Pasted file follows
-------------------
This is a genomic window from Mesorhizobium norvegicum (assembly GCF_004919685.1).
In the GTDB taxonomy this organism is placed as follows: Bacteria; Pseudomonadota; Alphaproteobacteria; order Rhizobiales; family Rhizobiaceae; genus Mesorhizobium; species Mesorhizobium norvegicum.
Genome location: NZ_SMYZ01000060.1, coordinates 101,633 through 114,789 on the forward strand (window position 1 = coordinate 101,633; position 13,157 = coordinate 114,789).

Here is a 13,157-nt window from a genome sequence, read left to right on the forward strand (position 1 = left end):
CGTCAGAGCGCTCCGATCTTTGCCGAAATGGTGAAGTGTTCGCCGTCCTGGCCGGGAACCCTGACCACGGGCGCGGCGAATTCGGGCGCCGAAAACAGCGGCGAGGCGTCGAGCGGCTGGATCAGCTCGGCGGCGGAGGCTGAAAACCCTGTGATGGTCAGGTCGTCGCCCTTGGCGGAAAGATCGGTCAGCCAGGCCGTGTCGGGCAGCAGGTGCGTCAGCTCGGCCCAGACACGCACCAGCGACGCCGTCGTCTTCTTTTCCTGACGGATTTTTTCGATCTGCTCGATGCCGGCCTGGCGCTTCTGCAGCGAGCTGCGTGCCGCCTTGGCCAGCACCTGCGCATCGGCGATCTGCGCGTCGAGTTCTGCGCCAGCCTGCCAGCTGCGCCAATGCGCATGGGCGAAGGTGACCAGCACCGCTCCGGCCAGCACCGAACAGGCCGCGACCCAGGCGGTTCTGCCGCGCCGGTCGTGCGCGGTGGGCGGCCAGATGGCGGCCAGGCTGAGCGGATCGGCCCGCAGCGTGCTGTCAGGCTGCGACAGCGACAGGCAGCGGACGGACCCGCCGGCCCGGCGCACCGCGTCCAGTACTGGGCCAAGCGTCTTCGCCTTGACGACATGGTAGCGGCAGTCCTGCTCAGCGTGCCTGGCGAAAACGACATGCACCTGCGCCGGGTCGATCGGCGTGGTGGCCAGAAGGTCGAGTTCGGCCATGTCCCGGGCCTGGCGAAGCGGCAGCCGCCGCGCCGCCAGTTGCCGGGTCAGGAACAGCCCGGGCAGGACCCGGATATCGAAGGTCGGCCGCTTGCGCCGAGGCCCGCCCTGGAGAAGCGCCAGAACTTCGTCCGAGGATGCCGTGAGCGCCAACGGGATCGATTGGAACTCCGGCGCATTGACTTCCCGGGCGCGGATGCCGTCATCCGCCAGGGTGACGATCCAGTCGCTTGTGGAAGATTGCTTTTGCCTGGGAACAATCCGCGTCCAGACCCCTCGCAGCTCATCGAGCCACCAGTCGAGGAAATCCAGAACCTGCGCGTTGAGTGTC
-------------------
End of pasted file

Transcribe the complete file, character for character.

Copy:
This is a genomic window from Mesorhizobium norvegicum (assembly GCF_004919685.1).
In the GTDB taxonomy this organism is placed as follows: Bacteria; Pseudomonadota; Alphaproteobacteria; order Rhizobiales; family Rhizobiaceae; genus Mesorhizobium; species Mesorhizobium norvegicum.
Genome location: NZ_SMYZ01000060.1, coordinates 101,633 through 114,789 on the forward strand (window position 1 = coordinate 101,633; position 13,157 = coordinate 114,789).

Here is a 13,157-nt window from a genome sequence, read left to right on the forward strand (position 1 = left end):
CGTCAGAGCGCTCCGATCTTTGCCGAAATGGTGAAGTGTTCGCCGTCCTGGCCGGGAACCCTGACCACGGGCGCGGCGAATTCGGGCGCCGAAAACAGCGGCGAGGCGTCGAGCGGCTGGATCAGCTCGGCGGCGGAGGCTGAAAACCCTGTGATGGTCAGGTCGTCGCCCTTGGCGGAAAGATCGGTCAGCCAGGCCGTGTCGGGCAGCAGGTGCGTCAGCTCGGCCCAGACACGCACCAGCGACGCCGTCGTCTTCTTTTCCTGACGGATTTTTTCGATCTGCTCGATGCCGGCCTGGCGCTTCTGCAGCGAGCTGCGTGCCGCCTTGGCCAGCACCTGCGCATCGGCGATCTGCGCGTCGAGTTCTGCGCCAGCCTGCCAGCTGCGCCAATGCGCATGGGCGAAGGTGACCAGCACCGCTCCGGCCAGCACCGAACAGGCCGCGACCCAGGCGGTTCTGCCGCGCCGGTCGTGCGCGGTGGGCGGCCAGATGGCGGCCAGGCTGAGCGGATCGGCCCGCAGCGTGCTGTCAGGCTGCGACAGCGACAGGCAGCGGACGGACCCGCCGGCCCGGCGCACCGCGTCCAGTACTGGGCCAAGCGTCTTCGCCTTGACGACATGGTAGCGGCAGTCCTGCTCAGCGTGCCTGGCGAAAACGACATGCACCTGCGCCGGGTCGATCGGCGTGGTGGCCAGAAGGTCGAGTTCGGCCATGTCCCGGGCCTGGCGAAGCGGCAGCCGCCGCGCCGCCAGTTGCCGGGTCAGGAACAGCCCGGGCAGGACCCGGATATCGAAGGTCGGCCGCTTGCGCCGAGGCCCGCCCTGGAGAAGCGCCAGAACTTCGTCCGAGGATGCCGTGAGCGCCAACGGGATCGATTGGAACTCCGGCGCATTGACTTCCCGGGCGCGGATGCCGTCATCCGCCAGGGTGACGATCCAGTCGCTTGTGGAAGATTGCTTTTGCCTGGGAACAATCCGCGTCCAGACCCCTCGCAGCTCATCGAGCCACCAGTCGAGGAAATCCAGAACCTGCGCGTTGAGTGTC